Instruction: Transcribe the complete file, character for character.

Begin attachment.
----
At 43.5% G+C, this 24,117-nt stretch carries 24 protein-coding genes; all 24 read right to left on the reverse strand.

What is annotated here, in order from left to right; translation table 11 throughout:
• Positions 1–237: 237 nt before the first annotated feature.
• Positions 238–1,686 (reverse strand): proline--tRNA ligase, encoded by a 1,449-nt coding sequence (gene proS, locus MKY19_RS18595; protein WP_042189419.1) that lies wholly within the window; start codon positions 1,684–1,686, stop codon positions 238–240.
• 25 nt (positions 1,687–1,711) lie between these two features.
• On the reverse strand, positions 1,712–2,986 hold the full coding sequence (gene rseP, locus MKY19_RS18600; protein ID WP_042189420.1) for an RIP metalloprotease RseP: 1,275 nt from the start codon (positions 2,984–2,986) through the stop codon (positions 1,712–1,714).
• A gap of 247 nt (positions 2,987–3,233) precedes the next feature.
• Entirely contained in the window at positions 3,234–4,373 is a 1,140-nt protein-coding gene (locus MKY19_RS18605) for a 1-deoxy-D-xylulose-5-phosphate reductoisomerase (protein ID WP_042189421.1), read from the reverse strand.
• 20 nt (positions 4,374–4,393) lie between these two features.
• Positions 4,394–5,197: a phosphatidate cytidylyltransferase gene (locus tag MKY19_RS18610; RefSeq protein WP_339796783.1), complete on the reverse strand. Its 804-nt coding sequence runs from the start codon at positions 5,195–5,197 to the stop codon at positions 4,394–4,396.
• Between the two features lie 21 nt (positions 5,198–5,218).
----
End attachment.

At 43.5% G+C, this 24,117-nt stretch carries 24 protein-coding genes; all 24 read right to left on the reverse strand.

What is annotated here, in order from left to right; translation table 11 throughout:
• Positions 1–237: 237 nt before the first annotated feature.
• Positions 238–1,686 (reverse strand): proline--tRNA ligase, encoded by a 1,449-nt coding sequence (gene proS, locus MKY19_RS18595; protein WP_042189419.1) that lies wholly within the window; start codon positions 1,684–1,686, stop codon positions 238–240.
• 25 nt (positions 1,687–1,711) lie between these two features.
• On the reverse strand, positions 1,712–2,986 hold the full coding sequence (gene rseP, locus MKY19_RS18600; protein ID WP_042189420.1) for an RIP metalloprotease RseP: 1,275 nt from the start codon (positions 2,984–2,986) through the stop codon (positions 1,712–1,714).
• A gap of 247 nt (positions 2,987–3,233) precedes the next feature.
• Entirely contained in the window at positions 3,234–4,373 is a 1,140-nt protein-coding gene (locus MKY19_RS18605) for a 1-deoxy-D-xylulose-5-phosphate reductoisomerase (protein ID WP_042189421.1), read from the reverse strand.
• 20 nt (positions 4,374–4,393) lie between these two features.
• Positions 4,394–5,197: a phosphatidate cytidylyltransferase gene (locus tag MKY19_RS18610; RefSeq protein WP_339796783.1), complete on the reverse strand. Its 804-nt coding sequence runs from the start codon at positions 5,195–5,197 to the stop codon at positions 4,394–4,396.
• Between the two features lie 21 nt (positions 5,198–5,218).